If you are managing your money well, credit card usage can be a smart move - not only to build your credit score, but to make things available that you can make use of now, and can be paid out over time.
But tempering your spending with a good dose of financial management is even better. And now, the economy is forcing all of us to do just that: to manage our own personal economy with more wisdom.
There are some steps we can each take personally, that will also help our financial situation nationally.
Step 1 is to create a budget. Really get a handle on your income and your spending habits. Create a spreadsheet of all your monthly expenses, then carry around a little book and record every purchase. You may be amazed to find that the $2 cup of coffee daily adds up to $728/year. If you think you have no money left for large purchases or investments or vacations after your fixed expenses, you may be surprised to find that you do - but you're spending it on coffee you can make at home for about one tenth the cost. And then perhaps those little daily spending can be put elsewhere.
Create your own spending plan. If you were a business, you would be required to submit a balance sheet at the end of each month, to determine your financial status. So - treat yourself like a business. Keep track of your income and your spending and reconcile it each month. See where you can cut unnecessary spending...do you really need 300 cable TV channels?
There are so many military discounts available to you through so many vendors and manufacturers - maybe it pays to take advantage of some of these great products at cut-rate prices, just for the military.
Learn patience. If you can wait just a little while before buying the latest electronic gadget, chances are excellent the prices will come down.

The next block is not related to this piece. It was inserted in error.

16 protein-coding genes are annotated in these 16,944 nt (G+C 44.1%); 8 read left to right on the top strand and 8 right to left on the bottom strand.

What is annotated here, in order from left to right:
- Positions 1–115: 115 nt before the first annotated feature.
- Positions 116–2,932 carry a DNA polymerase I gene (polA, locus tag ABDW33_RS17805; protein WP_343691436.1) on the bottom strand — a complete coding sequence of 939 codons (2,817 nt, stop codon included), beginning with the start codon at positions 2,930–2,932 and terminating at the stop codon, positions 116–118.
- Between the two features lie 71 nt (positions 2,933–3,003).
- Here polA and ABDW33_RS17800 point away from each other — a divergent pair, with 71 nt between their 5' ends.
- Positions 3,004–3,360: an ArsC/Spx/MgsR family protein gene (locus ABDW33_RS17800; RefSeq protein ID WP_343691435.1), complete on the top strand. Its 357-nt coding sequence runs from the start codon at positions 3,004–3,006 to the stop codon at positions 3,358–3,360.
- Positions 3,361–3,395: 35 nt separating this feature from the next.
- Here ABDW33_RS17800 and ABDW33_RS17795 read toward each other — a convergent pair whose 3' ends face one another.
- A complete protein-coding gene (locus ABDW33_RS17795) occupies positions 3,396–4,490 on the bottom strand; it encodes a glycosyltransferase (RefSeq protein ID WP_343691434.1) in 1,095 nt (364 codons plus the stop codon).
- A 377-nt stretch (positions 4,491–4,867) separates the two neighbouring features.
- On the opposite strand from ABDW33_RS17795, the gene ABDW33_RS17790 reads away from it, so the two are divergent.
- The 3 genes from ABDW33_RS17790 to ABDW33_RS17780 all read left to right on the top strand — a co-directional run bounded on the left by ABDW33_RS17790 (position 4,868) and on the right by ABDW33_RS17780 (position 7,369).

Consider arranging automatic bill pay to avoid late fees - especially on fixed expenses like your mortgage, your car payment, and your credit cards. A history of late payments will negatively impact your credit score. And if you have a 0% credit card, you will lose that low interest rate with your first late payment - its not worth risking this valuable asset or your credit rating with late payments, ever.
Start using cash more often. It helps you to stay aware of how much money you're spending and you'll be training yourself to leverage your money better as well.
One of the single best pieces of advice I ever received was, in order to be rich, you have to feel rich. How can you feel rich when you're cutting corners? Easy. Take pride in what an excellent money manager you have become.
Wealthy people do indeed pride themselves on managing the details of their money. In a famous story about oil baron Rockefeller of Standard Oil of the 1880s, Rockfeller experimented with how many steel pins it took to seal a barrel of oil; he noticed they had been using about 30 rivets to seal each barrel, and he asked, would 29 do the job? How about 28? Then 27? When the barrel leaked, he realized he had found the precise number of rivets that would serve the purpose without wasting money - substantially less than 30, which, considering the volume of oil shipped, added up to significant dollars saved. The details count, for a lot.
These days, we all have a heightened awareness of our finances due to the current economic situation. But that is not a bad thing. It's good to take stock of your financial attitudes and actions - and most importantly to teach financial management to your children. For many families, discussing finances is taboo - but since children are not taught money management in school, it's up to you to make sure your own children are excellent money managers, just like you.
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